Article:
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Campaign to increase length of articulated lorries

By: Joe Elvin
09 March 2011

A leading logistics company is campaigning for an increase to the maximum legal lengths of trucks in the UK.

The appeal comes as a response to the latest increases in petrol tax; as it is thought that by allowing longer to operate on British roads, a long-term solution could be found to combat the increasing cost of fuel for those in logistics work.

Campaigners stated that a two-metre increase on the current 16.5 metre limit could save logistics companies up to £60,000 per vehicle over a year. They also claimed that longer vehicles would bring a 15 per cent increase in productivity, and prove to be more environmentally friendly.

Lead campaigner, Dave Rowlands, spoke to The Daily Express about the suggestions, commenting: "This new vehicle will not only take heavy vehicles off our roads but also provide significant savings and productivity improvements to the transport and haulage industry."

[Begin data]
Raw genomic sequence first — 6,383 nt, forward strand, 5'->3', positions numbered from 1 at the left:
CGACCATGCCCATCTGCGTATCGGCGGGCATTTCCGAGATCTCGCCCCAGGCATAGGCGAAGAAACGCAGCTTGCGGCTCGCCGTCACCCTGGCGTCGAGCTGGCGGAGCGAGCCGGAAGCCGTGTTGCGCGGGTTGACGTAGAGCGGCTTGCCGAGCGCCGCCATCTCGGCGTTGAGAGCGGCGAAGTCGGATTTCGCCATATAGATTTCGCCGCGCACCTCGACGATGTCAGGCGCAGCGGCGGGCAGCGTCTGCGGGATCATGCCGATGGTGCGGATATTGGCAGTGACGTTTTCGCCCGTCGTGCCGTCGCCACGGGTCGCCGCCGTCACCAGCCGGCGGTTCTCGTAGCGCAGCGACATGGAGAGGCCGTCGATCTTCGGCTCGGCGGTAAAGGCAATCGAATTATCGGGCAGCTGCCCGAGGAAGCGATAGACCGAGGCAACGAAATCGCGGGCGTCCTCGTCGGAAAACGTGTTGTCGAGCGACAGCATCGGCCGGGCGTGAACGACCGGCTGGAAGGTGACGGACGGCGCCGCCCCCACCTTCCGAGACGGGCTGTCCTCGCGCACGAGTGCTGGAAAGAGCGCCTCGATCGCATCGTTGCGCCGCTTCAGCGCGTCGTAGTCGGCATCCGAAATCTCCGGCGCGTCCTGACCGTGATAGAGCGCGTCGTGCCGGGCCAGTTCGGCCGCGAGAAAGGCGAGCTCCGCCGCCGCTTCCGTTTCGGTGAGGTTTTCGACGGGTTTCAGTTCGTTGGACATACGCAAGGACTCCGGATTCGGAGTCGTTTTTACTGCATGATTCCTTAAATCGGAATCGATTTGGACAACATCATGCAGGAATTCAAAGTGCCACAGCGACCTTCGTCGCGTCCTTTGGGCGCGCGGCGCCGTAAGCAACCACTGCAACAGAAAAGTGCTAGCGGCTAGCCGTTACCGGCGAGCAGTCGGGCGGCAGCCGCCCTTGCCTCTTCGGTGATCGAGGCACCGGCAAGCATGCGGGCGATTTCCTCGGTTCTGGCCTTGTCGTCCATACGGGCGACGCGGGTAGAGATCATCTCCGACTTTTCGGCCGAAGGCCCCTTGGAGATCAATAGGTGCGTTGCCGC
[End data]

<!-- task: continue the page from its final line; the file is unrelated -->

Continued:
The Department of Transport is currently reviewing the possibility of changing the current regulations. Doing so could be prove to be a catalyst for the whole of Europe to follow suit.

According to, articulated lorries have a maximum weight limit of 40 tonnes. They can be no longer than 16.5 metres in length and 2.55 metres wide.

The current maximum length for individual trucks is just 12 metres; whilst road trains are allowed to be no longer than 18 metres in length.  

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